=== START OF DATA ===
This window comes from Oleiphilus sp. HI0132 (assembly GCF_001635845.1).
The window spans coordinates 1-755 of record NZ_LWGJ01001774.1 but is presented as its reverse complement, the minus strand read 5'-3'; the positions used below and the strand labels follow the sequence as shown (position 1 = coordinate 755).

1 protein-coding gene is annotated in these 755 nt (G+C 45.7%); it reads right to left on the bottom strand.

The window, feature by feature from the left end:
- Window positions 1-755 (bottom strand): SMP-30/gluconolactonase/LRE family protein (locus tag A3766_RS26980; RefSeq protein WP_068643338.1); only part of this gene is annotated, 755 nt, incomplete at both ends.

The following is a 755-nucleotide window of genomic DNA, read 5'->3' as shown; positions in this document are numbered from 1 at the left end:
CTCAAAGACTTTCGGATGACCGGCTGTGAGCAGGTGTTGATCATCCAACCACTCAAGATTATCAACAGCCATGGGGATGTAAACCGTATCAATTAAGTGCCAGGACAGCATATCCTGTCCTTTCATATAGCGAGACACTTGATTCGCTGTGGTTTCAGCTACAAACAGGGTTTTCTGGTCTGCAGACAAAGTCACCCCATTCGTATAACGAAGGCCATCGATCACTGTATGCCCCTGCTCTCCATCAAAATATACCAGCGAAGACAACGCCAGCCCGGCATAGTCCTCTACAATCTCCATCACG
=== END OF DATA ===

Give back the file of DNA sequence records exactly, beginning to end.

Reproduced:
This window comes from Oleiphilus sp. HI0132 (assembly GCF_001635845.1).
The window spans coordinates 1-755 of record NZ_LWGJ01001774.1 but is presented as its reverse complement, the minus strand read 5'-3'; the positions used below and the strand labels follow the sequence as shown (position 1 = coordinate 755).

1 protein-coding gene is annotated in these 755 nt (G+C 45.7%); it reads right to left on the bottom strand.

The window, feature by feature from the left end:
- Window positions 1-755 (bottom strand): SMP-30/gluconolactonase/LRE family protein (locus tag A3766_RS26980; RefSeq protein WP_068643338.1); only part of this gene is annotated, 755 nt, incomplete at both ends.

The following is a 755-nucleotide window of genomic DNA, read 5'->3' as shown; positions in this document are numbered from 1 at the left end:
CTCAAAGACTTTCGGATGACCGGCTGTGAGCAGGTGTTGATCATCCAACCACTCAAGATTATCAACAGCCATGGGGATGTAAACCGTATCAATTAAGTGCCAGGACAGCATATCCTGTCCTTTCATATAGCGAGACACTTGATTCGCTGTGGTTTCAGCTACAAACAGGGTTTTCTGGTCTGCAGACAAAGTCACCCCATTCGTATAACGAAGGCCATCGATCACTGTATGCCCCTGCTCTCCATCAAAATATACCAGCGAAGACAACGCCAGCCCGGCATAGTCCTCTACAATCTCCATCACG